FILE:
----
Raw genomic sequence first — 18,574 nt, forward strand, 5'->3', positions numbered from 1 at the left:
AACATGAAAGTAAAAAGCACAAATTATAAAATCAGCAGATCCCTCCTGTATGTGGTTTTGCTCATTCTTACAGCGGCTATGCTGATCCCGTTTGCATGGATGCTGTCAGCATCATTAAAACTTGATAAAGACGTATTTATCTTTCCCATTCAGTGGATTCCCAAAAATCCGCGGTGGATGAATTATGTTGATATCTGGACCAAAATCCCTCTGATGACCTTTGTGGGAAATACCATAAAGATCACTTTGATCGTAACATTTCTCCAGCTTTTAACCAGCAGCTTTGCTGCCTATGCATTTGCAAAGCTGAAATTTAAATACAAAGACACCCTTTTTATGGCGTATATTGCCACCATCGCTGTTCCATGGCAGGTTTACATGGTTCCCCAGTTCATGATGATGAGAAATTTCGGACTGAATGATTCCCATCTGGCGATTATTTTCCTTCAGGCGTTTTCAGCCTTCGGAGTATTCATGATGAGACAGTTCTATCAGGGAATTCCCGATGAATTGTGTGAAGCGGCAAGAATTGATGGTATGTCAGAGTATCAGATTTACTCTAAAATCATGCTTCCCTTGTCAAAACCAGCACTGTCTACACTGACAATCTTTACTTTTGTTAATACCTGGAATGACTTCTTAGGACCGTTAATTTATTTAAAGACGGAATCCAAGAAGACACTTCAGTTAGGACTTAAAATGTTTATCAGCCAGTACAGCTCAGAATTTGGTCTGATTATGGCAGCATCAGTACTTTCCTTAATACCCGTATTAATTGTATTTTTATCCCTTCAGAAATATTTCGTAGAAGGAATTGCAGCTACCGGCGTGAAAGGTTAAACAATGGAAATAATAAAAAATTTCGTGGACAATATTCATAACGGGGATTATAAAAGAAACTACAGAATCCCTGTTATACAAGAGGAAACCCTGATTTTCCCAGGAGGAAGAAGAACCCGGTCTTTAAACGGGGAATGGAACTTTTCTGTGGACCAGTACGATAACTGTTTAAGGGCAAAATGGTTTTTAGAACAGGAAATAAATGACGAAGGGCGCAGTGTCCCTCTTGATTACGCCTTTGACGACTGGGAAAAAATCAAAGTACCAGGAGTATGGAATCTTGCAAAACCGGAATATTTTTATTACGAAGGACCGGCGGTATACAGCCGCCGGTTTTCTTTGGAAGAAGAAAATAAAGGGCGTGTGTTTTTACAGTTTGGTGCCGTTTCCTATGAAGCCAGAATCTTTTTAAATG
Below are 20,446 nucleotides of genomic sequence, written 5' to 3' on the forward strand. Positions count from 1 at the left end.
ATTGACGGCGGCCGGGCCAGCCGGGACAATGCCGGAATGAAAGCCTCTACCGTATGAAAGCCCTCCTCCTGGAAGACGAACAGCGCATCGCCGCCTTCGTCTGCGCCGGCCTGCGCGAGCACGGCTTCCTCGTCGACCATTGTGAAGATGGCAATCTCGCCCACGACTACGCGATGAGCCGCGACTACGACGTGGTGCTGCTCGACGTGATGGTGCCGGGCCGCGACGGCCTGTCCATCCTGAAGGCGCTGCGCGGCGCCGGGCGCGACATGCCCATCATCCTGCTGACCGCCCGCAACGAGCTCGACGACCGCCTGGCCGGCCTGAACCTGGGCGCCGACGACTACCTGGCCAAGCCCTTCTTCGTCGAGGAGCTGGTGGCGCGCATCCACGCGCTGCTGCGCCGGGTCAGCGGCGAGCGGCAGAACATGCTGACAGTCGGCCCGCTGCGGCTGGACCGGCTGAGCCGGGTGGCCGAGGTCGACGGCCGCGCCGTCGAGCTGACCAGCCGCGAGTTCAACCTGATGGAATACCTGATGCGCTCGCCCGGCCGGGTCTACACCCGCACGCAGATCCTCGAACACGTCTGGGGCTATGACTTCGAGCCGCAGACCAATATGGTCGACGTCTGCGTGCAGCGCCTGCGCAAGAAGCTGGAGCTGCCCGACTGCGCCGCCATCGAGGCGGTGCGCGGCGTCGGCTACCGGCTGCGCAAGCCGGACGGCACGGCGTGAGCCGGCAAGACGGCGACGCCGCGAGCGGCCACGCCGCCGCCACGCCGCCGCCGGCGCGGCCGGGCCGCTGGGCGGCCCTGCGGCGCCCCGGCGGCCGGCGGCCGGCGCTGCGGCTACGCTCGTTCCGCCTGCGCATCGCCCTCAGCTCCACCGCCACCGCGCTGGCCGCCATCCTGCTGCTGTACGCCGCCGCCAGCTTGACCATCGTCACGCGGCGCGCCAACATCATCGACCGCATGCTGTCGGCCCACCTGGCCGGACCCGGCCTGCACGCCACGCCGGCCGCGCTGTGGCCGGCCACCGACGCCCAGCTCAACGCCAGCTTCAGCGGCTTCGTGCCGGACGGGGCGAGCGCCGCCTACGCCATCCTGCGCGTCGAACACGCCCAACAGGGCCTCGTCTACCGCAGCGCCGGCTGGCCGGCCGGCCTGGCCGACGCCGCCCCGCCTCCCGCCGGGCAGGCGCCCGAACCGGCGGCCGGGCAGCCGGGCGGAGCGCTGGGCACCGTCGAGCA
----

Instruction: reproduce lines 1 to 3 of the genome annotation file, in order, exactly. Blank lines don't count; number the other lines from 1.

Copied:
Raw genomic sequence first — 18,574 nt, forward strand, 5'->3', positions numbered from 1 at the left:
AACATGAAAGTAAAAAGCACAAATTATAAAATCAGCAGATCCCTCCTGTATGTGGTTTTGCTCATTCTTACAGCGGCTATGCTGATCCCGTTTGCATGGATGCTGTCAGCATCATTAAAACTTGATAAAGACGTATTTATCTTTCCCATTCAGTGGATTCCCAAAAATCCGCGGTGGATGAATTATGTTGATATCTGGACCAAAATCCCTCTGATGACCTTTGTGGGAAATACCATAAAGATCACTTTGATCGTAACATTTCTCCAGCTTTTAACCAGCAGCTTTGCTGCCTATGCATTTGCAAAGCTGAAATTTAAATACAAAGACACCCTTTTTATGGCGTATATTGCCACCATCGCTGTTCCATGGCAGGTTTACATGGTTCCCCAGTTCATGATGATGAGAAATTTCGGACTGAATGATTCCCATCTGGCGATTATTTTCCTTCAGGCGTTTTCAGCCTTCGGAGTATTCATGATGAGACAGTTCTATCAGGGAATTCCCGATGAATTGTGTGAAGCGGCAAGAATTGATGGTATGTCAGAGTATCAGATTTACTCTAAAATCATGCTTCCCTTGTCAAAACCAGCACTGTCTACACTGACAATCTTTACTTTTGTTAATACCTGGAATGACTTCTTAGGACCGTTAATTTATTTAAAGACGGAATCCAAGAAGACACTTCAGTTAGGACTTAAAATGTTTATCAGCCAGTACAGCTCAGAATTTGGTCTGATTATGGCAGCATCAGTACTTTCCTTAATACCCGTATTAATTGTATTTTTATCCCTTCAGAAATATTTCGTAGAAGGAATTGCAGCTACCGGCGTGAAAGGTTAAACAATGGAAATAATAAAAAATTTCGTGGACAATATTCATAACGGGGATTATAAAAGAAACTACAGAATCCCTGTTATACAAGAGGAAACCCTGATTTTCCCAGGAGGAAGAAGAACCCGGTCTTTAAACGGGGAATGGAACTTTTCTGTGGACCAGTACGATAACTGTTTAAGGGCAAAATGGTTTTTAGAACAGGAAATAAATGACGAAGGGCGCAGTGTCCCTCTTGATTACGCCTTTGACGACTGGGAAAAAATCAAAGTACCAGGAGTATGGAATCTTGCAAAACCGGAATATTTTTATTACGAAGGACCGGCGGTATACAGCCGCCGGTTTTCTTTGGAAGAAGAAAATAAAGGGCGTGTGTTTTTACAGTTTGGTGCCGTTTCCTATGAAGCCAGAATCTTTTTAAATG
Below are 20,446 nucleotides of genomic sequence, written 5' to 3' on the forward strand. Positions count from 1 at the left end.